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CVE-2022-42889: Don’t panic, do patch

CVE-2022-42889: Don’t panic, do patch

There’s a new Common Vulnerability and Exposure (CVE) getting some buzz: Apache Commons Text, which is exploitable via the interpolation function CVE-2022-42889. The vulnerability, which affects versions 1.5 to 1.9, was announced on Oct. 13 on the Apache dev list and was originally reported by GitHub Security Lab Security Researcher Alvaro Muñoz, who discussed the vulnerability on Twitter.

Some initially thought this vulnerability was similar to Log4Shell, but the Contrast Security Labs Team’s research has determined that it’s not nearly as exploitable as perceived, given that very few people use the interpolator function of the library. Additionally, recent Java engines do not enable the Nashorn engine — required for the exploit — by default. However, the Java Nashorn engine requirement can be circumvented if your project includes dependencies that enable engines like Groovy or JEXL. 

No, this is NOT Log4Shell redux

The vulnerability is being largely compared to Log4Shell for a few reasons. It’s found in an open-source library that is a very commonly included dependency in the software supply chain. The library itself is used for formatting text. Having a high-impact remote code execution (RCE) CVE found in it can be shocking. It will likely impact a wide variety of software applications that use this library without developers’ awareness.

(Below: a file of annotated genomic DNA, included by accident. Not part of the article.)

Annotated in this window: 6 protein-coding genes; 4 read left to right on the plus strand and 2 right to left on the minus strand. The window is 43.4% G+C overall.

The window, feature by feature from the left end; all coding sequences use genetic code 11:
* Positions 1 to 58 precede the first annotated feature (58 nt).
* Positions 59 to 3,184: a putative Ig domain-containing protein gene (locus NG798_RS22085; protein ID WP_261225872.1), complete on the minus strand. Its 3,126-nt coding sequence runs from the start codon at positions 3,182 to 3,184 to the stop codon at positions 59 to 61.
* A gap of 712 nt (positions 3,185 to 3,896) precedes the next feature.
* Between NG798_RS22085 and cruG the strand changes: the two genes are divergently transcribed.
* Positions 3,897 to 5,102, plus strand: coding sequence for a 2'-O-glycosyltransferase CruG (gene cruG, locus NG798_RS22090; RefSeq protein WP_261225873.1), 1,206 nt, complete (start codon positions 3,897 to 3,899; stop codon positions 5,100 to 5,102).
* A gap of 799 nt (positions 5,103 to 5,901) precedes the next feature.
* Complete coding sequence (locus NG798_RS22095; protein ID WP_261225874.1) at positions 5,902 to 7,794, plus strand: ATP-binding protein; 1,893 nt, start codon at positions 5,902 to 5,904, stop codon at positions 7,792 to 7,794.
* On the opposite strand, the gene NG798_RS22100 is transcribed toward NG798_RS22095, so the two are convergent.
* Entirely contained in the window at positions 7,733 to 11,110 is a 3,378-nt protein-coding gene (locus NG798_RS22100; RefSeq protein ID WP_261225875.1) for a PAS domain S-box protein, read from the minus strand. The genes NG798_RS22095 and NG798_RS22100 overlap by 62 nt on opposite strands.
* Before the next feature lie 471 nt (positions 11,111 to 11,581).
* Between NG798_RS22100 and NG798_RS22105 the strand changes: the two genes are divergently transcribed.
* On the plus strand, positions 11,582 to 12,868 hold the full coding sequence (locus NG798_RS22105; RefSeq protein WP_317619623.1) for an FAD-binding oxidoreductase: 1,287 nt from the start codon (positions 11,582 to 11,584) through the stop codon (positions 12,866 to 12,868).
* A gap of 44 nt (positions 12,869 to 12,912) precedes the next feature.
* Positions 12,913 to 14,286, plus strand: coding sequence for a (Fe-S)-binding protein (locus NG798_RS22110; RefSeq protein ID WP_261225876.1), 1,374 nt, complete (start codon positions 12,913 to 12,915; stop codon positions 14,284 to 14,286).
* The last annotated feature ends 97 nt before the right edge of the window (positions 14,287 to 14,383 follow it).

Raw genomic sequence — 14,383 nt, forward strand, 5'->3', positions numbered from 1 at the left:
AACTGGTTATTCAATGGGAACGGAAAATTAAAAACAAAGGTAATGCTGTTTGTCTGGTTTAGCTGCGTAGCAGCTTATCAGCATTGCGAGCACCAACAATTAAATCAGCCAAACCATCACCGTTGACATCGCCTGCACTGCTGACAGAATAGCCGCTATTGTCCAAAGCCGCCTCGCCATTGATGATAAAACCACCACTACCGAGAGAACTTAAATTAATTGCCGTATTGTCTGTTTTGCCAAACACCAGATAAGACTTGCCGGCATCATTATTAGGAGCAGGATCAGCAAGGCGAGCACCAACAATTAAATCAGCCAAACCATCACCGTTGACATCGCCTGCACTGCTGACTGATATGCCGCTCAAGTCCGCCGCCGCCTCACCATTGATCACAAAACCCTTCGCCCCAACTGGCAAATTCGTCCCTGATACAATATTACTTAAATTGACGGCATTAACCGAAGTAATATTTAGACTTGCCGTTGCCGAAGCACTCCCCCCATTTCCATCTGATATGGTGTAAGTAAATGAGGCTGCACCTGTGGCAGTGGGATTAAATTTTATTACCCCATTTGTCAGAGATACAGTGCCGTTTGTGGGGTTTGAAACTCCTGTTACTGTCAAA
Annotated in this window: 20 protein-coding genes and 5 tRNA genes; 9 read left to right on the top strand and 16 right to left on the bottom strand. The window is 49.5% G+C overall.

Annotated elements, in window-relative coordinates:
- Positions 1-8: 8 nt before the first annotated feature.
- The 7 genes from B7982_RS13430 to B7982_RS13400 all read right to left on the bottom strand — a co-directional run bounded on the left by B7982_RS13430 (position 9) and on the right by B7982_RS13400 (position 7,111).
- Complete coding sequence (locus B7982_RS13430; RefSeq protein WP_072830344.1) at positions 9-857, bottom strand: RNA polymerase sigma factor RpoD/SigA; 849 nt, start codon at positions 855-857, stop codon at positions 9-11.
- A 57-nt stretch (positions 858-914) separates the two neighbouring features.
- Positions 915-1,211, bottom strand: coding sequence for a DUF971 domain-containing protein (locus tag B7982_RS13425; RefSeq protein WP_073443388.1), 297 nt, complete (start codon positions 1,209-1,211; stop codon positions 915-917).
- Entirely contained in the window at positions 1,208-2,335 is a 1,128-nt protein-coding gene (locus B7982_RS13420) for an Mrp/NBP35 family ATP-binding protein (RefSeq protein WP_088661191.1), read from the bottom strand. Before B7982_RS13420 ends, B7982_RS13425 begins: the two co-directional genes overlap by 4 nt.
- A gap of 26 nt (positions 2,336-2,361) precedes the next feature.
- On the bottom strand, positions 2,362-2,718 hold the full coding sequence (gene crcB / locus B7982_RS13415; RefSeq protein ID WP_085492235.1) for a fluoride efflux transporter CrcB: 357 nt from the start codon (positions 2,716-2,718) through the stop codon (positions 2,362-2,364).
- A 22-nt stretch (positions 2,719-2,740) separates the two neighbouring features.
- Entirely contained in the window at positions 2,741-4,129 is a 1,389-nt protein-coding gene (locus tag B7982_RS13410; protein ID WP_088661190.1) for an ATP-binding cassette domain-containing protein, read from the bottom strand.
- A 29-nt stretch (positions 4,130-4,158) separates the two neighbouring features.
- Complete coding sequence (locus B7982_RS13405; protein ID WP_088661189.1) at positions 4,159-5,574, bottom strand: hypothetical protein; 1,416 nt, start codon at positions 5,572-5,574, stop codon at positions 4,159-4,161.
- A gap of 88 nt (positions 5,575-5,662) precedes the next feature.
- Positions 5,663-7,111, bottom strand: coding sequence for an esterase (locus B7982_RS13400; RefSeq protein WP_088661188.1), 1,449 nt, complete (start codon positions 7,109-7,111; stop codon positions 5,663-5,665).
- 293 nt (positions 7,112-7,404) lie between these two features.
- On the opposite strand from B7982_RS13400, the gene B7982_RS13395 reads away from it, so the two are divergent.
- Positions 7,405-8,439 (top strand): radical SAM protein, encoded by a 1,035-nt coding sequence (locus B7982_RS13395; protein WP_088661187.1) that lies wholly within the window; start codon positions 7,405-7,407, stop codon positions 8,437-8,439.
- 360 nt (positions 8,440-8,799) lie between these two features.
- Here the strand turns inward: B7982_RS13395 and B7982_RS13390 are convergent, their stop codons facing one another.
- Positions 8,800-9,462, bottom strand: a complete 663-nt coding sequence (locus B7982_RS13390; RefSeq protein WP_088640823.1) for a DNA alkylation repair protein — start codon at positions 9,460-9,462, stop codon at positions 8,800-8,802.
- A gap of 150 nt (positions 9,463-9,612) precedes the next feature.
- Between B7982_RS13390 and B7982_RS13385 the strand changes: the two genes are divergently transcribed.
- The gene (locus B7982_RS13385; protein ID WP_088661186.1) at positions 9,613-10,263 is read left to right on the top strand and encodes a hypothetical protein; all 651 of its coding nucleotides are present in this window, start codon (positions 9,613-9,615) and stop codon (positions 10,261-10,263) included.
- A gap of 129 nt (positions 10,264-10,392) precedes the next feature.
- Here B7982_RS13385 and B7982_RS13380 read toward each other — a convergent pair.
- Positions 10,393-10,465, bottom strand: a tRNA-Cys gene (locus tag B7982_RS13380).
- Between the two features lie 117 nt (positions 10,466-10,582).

CVE-2022-42889 is very similar to the prior CVE-2022-33980, which affected Apache Commons Configuration versions 2.4 to 2.7. Both of the CVEs were reported in March 2022 (Configuration, Text).

Exploitation of Apache Commons Text requires using the interpolation function in your code base. In order to check if you are doing so, a developer can look for usage of StringLookupFactory.INSTANCE.interpolatorStringLookup().lookup() or  StringSubstitutor.createInterpolator().replace().

Invocation of these functions will utilize the vulnerable parts of the Apache Commons Text library; thus, it would be dangerous for them to accept user input. 

For those using Apache Commons Configuration, exploitation also relies on the interpolation functionality. In such cases, be on the lookout for use of org.apache.commons.configuration2.interpol.ConfigurationInterpolator.


If your organization has direct dependencies on Apache Commons Text or Apache Commons Configuration, you should upgrade them. The fixed version of Apache Commons Text is 1.10.0. The fixed version of Apache Commons Configuration, where script interpolation is disabled by default, is 2.8.0. You should also review your software to see if Apache Commons Text and Apache Commons Configuration interpolation is in use and whether it can be avoided.

Don’t believe the hype

As of last night, Oct. 17, this CVE seems to have been overhyped. Most systems using the vulnerable library aren’t using the vulnerable class. A quick search on GitHub shows that very few open-source projects use Apache Commons Text interpolation. Also, a quick search shows that very few open-source projects use Apache Commons Configuration interpolation.